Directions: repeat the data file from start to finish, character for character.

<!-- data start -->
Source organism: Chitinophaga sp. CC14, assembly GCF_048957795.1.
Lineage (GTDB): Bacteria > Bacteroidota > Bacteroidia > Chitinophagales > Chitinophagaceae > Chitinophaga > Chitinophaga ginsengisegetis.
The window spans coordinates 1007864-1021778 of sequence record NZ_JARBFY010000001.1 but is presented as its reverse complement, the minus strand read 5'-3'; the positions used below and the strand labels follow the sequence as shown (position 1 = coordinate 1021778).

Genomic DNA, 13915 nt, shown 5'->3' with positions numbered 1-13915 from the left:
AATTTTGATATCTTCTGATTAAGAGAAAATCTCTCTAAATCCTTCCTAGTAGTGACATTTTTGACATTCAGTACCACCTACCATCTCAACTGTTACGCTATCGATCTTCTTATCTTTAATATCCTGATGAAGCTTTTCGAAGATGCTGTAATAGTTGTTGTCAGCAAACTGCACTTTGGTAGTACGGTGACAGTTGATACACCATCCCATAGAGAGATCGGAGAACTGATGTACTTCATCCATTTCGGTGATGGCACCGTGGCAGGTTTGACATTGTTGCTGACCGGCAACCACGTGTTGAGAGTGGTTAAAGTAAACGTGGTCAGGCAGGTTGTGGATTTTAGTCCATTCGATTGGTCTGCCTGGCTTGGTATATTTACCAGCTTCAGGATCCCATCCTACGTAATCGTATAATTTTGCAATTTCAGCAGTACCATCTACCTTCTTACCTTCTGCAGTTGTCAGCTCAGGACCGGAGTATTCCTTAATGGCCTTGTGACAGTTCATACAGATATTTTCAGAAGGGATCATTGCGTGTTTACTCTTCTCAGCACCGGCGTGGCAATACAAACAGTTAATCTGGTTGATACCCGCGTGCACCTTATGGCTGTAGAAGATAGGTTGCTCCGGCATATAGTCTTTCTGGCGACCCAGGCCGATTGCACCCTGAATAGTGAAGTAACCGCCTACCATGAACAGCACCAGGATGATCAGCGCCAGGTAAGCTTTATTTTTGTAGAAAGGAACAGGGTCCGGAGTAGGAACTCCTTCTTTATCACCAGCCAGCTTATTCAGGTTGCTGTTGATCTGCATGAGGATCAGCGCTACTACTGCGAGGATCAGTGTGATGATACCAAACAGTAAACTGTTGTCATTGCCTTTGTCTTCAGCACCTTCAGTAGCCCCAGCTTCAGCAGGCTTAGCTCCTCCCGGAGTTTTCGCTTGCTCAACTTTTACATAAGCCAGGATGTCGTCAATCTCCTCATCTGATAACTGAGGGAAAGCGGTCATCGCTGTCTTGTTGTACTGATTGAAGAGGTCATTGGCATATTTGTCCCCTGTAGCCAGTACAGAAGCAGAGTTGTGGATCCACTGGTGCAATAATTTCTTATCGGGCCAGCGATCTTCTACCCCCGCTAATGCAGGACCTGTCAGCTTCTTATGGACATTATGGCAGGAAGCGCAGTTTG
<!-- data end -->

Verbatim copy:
Source organism: Chitinophaga sp. CC14, assembly GCF_048957795.1.
Lineage (GTDB): Bacteria > Bacteroidota > Bacteroidia > Chitinophagales > Chitinophagaceae > Chitinophaga > Chitinophaga ginsengisegetis.
The window spans coordinates 1007864-1021778 of sequence record NZ_JARBFY010000001.1 but is presented as its reverse complement, the minus strand read 5'-3'; the positions used below and the strand labels follow the sequence as shown (position 1 = coordinate 1021778).

Genomic DNA, 13915 nt, shown 5'->3' with positions numbered 1-13915 from the left:
AATTTTGATATCTTCTGATTAAGAGAAAATCTCTCTAAATCCTTCCTAGTAGTGACATTTTTGACATTCAGTACCACCTACCATCTCAACTGTTACGCTATCGATCTTCTTATCTTTAATATCCTGATGAAGCTTTTCGAAGATGCTGTAATAGTTGTTGTCAGCAAACTGCACTTTGGTAGTACGGTGACAGTTGATACACCATCCCATAGAGAGATCGGAGAACTGATGTACTTCATCCATTTCGGTGATGGCACCGTGGCAGGTTTGACATTGTTGCTGACCGGCAACCACGTGTTGAGAGTGGTTAAAGTAAACGTGGTCAGGCAGGTTGTGGATTTTAGTCCATTCGATTGGTCTGCCTGGCTTGGTATATTTACCAGCTTCAGGATCCCATCCTACGTAATCGTATAATTTTGCAATTTCAGCAGTACCATCTACCTTCTTACCTTCTGCAGTTGTCAGCTCAGGACCGGAGTATTCCTTAATGGCCTTGTGACAGTTCATACAGATATTTTCAGAAGGGATCATTGCGTGTTTACTCTTCTCAGCACCGGCGTGGCAATACAAACAGTTAATCTGGTTGATACCCGCGTGCACCTTATGGCTGTAGAAGATAGGTTGCTCCGGCATATAGTCTTTCTGGCGACCCAGGCCGATTGCACCCTGAATAGTGAAGTAACCGCCTACCATGAACAGCACCAGGATGATCAGCGCCAGGTAAGCTTTATTTTTGTAGAAAGGAACAGGGTCCGGAGTAGGAACTCCTTCTTTATCACCAGCCAGCTTATTCAGGTTGCTGTTGATCTGCATGAGGATCAGCGCTACTACTGCGAGGATCAGTGTGATGATACCAAACAGTAAACTGTTGTCATTGCCTTTGTCTTCAGCACCTTCAGTAGCCCCAGCTTCAGCAGGCTTAGCTCCTCCCGGAGTTTTCGCTTGCTCAACTTTTACATAAGCCAGGATGTCGTCAATCTCCTCATCTGATAACTGAGGGAAAGCGGTCATCGCTGTCTTGTTGTACTGATTGAAGAGGTCATTGGCATATTTGTCCCCTGTAGCCAGTACAGAAGCAGAGTTGTGGATCCACTGGTGCAATAATTTCTTATCGGGCCAGCGATCTTCTACCCCCGCTAATGCAGGACCTGTCAGCTTCTTATGGACATTATGGCAGGAAGCGCAGTTTG